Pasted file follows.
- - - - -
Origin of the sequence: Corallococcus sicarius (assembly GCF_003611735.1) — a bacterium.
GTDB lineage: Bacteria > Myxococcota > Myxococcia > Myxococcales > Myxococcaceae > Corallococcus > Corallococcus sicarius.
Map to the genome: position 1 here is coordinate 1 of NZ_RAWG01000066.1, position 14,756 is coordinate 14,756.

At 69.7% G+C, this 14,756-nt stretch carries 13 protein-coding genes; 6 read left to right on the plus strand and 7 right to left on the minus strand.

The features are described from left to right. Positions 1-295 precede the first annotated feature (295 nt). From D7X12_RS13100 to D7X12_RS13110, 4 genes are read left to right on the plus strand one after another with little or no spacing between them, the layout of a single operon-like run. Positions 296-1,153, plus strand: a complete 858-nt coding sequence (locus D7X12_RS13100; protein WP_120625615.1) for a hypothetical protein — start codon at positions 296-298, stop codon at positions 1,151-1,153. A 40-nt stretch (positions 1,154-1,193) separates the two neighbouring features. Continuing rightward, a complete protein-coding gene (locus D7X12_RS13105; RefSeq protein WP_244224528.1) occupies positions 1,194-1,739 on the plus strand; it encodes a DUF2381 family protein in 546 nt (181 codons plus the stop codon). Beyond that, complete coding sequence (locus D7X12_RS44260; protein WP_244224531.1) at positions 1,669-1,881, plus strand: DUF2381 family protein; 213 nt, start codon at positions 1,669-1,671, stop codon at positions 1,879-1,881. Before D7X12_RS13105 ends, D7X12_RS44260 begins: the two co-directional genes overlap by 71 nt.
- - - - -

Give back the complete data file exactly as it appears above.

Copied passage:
Origin of the sequence: Corallococcus sicarius (assembly GCF_003611735.1) — a bacterium.
GTDB lineage: Bacteria > Myxococcota > Myxococcia > Myxococcales > Myxococcaceae > Corallococcus > Corallococcus sicarius.
Map to the genome: position 1 here is coordinate 1 of NZ_RAWG01000066.1, position 14,756 is coordinate 14,756.

At 69.7% G+C, this 14,756-nt stretch carries 13 protein-coding genes; 6 read left to right on the plus strand and 7 right to left on the minus strand.

The features are described from left to right. Positions 1-295 precede the first annotated feature (295 nt). From D7X12_RS13100 to D7X12_RS13110, 4 genes are read left to right on the plus strand one after another with little or no spacing between them, the layout of a single operon-like run. Positions 296-1,153, plus strand: a complete 858-nt coding sequence (locus D7X12_RS13100; protein WP_120625615.1) for a hypothetical protein — start codon at positions 296-298, stop codon at positions 1,151-1,153. A 40-nt stretch (positions 1,154-1,193) separates the two neighbouring features. Continuing rightward, a complete protein-coding gene (locus D7X12_RS13105; RefSeq protein WP_244224528.1) occupies positions 1,194-1,739 on the plus strand; it encodes a DUF2381 family protein in 546 nt (181 codons plus the stop codon). Beyond that, complete coding sequence (locus D7X12_RS44260; protein WP_244224531.1) at positions 1,669-1,881, plus strand: DUF2381 family protein; 213 nt, start codon at positions 1,669-1,671, stop codon at positions 1,879-1,881. Before D7X12_RS13105 ends, D7X12_RS44260 begins: the two co-directional genes overlap by 71 nt.